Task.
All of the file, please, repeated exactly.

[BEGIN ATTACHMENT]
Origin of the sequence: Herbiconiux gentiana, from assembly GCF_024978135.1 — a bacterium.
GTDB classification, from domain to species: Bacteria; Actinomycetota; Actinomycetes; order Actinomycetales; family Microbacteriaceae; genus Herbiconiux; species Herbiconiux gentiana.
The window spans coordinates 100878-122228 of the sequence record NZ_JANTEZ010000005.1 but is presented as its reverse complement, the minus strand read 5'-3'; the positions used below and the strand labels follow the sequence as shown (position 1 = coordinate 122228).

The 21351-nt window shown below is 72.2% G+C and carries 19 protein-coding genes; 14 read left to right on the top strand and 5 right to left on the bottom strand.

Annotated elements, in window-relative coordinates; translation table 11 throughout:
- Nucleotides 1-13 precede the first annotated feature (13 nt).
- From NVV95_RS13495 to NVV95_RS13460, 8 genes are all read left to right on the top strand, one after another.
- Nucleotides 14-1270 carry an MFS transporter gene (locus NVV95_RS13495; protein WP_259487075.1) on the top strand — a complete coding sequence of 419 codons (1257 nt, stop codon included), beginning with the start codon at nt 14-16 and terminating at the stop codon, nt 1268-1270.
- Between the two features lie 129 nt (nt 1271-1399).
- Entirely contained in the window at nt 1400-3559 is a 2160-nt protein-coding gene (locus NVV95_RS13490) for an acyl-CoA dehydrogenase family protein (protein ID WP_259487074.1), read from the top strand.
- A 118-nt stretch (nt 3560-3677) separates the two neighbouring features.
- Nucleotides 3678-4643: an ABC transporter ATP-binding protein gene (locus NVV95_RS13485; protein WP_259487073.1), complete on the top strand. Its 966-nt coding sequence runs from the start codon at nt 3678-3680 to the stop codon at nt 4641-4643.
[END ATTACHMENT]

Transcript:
Origin of the sequence: Herbiconiux gentiana, from assembly GCF_024978135.1 — a bacterium.
GTDB classification, from domain to species: Bacteria; Actinomycetota; Actinomycetes; order Actinomycetales; family Microbacteriaceae; genus Herbiconiux; species Herbiconiux gentiana.
The window spans coordinates 100878-122228 of the sequence record NZ_JANTEZ010000005.1 but is presented as its reverse complement, the minus strand read 5'-3'; the positions used below and the strand labels follow the sequence as shown (position 1 = coordinate 122228).

The 21351-nt window shown below is 72.2% G+C and carries 19 protein-coding genes; 14 read left to right on the top strand and 5 right to left on the bottom strand.

Annotated elements, in window-relative coordinates; translation table 11 throughout:
- Nucleotides 1-13 precede the first annotated feature (13 nt).
- From NVV95_RS13495 to NVV95_RS13460, 8 genes are all read left to right on the top strand, one after another.
- Nucleotides 14-1270 carry an MFS transporter gene (locus NVV95_RS13495; protein WP_259487075.1) on the top strand — a complete coding sequence of 419 codons (1257 nt, stop codon included), beginning with the start codon at nt 14-16 and terminating at the stop codon, nt 1268-1270.
- Between the two features lie 129 nt (nt 1271-1399).
- Entirely contained in the window at nt 1400-3559 is a 2160-nt protein-coding gene (locus NVV95_RS13490) for an acyl-CoA dehydrogenase family protein (protein ID WP_259487074.1), read from the top strand.
- A 118-nt stretch (nt 3560-3677) separates the two neighbouring features.
- Nucleotides 3678-4643: an ABC transporter ATP-binding protein gene (locus NVV95_RS13485; protein WP_259487073.1), complete on the top strand. Its 966-nt coding sequence runs from the start codon at nt 3678-3680 to the stop codon at nt 4641-4643.